Sales of personal computers are increasing in the nation thanks to demand from workers shifting to teleworking, in order to prevent infection with the novel coronavirus.
In a bid to win business opportunities related to changes in work styles amid the epidemic, PC-makers have launched products suited for online conferences and equipped with enhanced security features.
According to research firm BCN Inc., sales of notebook PCs grew 46 percent in April year on year and 51 percent in May.
The spikes reflected robust demand from teleworkers and students attending online classes introduced at universities across the country amid the virus crisis.
Before the outbreak, PC sales had been projected to shrink, due to a pullback in demand after a last-minute surge before the end in January of Microsoft Corp.’s support service for its Windows 7 operating system.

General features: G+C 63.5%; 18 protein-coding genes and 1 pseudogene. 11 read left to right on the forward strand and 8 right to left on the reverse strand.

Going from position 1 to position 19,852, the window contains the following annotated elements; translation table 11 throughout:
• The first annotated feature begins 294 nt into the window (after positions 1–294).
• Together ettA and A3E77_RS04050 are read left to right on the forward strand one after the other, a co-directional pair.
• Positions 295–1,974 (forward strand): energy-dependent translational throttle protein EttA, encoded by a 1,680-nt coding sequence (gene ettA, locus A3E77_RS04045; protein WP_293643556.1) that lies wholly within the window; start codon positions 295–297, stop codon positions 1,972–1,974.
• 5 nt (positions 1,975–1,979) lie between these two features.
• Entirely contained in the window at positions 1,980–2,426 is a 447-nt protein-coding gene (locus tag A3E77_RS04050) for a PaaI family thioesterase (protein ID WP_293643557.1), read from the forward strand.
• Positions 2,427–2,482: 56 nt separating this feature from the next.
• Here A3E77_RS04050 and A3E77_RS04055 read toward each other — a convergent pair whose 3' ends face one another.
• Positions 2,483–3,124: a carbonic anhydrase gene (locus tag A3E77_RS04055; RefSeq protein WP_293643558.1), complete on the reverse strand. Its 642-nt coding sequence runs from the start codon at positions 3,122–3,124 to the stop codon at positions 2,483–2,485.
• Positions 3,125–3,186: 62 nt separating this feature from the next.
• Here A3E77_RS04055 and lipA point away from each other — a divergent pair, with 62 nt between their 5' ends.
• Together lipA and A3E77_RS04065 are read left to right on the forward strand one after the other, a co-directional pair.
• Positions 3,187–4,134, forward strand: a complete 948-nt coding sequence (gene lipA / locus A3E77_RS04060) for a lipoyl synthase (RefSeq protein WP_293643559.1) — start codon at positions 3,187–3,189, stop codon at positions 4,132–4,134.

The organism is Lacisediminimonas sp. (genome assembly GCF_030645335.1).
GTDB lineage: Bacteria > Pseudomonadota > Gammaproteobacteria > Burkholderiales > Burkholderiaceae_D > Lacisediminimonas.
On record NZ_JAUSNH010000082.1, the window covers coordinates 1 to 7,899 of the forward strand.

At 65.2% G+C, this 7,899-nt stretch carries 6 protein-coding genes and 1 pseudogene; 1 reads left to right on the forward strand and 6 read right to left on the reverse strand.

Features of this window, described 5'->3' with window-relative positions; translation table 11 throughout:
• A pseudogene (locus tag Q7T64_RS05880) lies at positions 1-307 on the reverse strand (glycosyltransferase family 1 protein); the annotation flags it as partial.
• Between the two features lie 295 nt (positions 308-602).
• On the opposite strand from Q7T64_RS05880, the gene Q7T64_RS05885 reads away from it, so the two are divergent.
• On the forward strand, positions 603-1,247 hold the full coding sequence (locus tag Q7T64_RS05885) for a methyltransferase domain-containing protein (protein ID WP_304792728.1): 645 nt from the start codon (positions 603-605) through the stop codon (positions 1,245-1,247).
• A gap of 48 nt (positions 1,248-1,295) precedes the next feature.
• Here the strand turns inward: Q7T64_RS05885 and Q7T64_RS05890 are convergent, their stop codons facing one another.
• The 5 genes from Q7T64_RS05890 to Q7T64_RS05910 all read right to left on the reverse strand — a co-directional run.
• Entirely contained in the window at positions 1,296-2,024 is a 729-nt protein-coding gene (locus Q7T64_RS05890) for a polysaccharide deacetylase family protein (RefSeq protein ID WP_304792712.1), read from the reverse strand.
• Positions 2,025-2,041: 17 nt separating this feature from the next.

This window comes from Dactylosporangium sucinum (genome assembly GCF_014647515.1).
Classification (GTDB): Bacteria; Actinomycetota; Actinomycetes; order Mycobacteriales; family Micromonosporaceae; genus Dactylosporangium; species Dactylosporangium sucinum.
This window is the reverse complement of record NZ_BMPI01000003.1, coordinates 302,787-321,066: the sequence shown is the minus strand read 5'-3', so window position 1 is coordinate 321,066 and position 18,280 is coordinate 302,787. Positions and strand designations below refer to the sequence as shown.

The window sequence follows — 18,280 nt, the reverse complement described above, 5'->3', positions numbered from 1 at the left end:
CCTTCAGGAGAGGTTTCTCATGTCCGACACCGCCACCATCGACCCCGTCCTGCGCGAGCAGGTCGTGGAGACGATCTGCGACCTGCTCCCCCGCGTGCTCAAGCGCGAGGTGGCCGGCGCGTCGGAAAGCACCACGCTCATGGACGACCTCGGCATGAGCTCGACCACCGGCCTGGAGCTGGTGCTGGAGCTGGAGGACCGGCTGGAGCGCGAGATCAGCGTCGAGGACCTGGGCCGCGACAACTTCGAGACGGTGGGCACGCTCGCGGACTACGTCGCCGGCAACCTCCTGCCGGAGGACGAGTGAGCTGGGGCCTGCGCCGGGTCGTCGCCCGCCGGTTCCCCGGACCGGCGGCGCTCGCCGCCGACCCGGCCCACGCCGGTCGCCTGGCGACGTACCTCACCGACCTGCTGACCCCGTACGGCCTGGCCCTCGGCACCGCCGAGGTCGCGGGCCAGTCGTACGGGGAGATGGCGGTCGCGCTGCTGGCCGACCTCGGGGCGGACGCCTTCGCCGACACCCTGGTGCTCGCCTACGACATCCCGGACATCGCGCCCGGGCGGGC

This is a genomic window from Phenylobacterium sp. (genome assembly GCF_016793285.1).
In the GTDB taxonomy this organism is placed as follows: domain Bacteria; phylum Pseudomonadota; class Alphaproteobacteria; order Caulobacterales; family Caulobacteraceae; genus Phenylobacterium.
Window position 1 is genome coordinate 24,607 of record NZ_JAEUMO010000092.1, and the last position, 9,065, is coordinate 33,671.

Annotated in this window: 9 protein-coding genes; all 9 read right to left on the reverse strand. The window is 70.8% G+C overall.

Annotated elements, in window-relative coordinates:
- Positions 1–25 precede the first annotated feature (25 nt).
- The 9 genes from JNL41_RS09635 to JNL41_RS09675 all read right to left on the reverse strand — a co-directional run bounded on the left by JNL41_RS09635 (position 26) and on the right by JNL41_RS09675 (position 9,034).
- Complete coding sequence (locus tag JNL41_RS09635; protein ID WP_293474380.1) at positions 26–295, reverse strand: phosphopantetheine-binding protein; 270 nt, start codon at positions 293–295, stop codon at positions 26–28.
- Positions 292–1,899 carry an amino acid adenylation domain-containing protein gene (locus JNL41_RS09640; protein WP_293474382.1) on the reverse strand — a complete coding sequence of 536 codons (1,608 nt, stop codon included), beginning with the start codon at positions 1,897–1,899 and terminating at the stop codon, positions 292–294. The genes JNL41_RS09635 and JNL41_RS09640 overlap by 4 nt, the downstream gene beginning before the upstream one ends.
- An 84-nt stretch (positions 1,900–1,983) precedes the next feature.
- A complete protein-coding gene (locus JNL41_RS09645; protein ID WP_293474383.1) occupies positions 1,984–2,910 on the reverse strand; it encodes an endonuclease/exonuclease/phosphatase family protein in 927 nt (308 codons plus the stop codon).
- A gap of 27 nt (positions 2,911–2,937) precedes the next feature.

“The PC market started regaining momentum rapidly in April,” said Ryosuke Kawashima, an executive officer at NEC Personal Computers Ltd.
“Potential PC demand related to teleworking and online classes is estimated at some 10 million units,” he said.
The company’s new products launched this month feature improved audio functions enabling videoconferences with clearer sounds. They also have an improved security system that issues a warning on the screen if the gaze of others is detected.
In late May, Fujitsu Ltd. released compact notebook PCs equipped with a webcam cover for corporate clients, to prevent the face of the user and anything within the camera’s field of vision from being captured even if the camera is operated by hackers.
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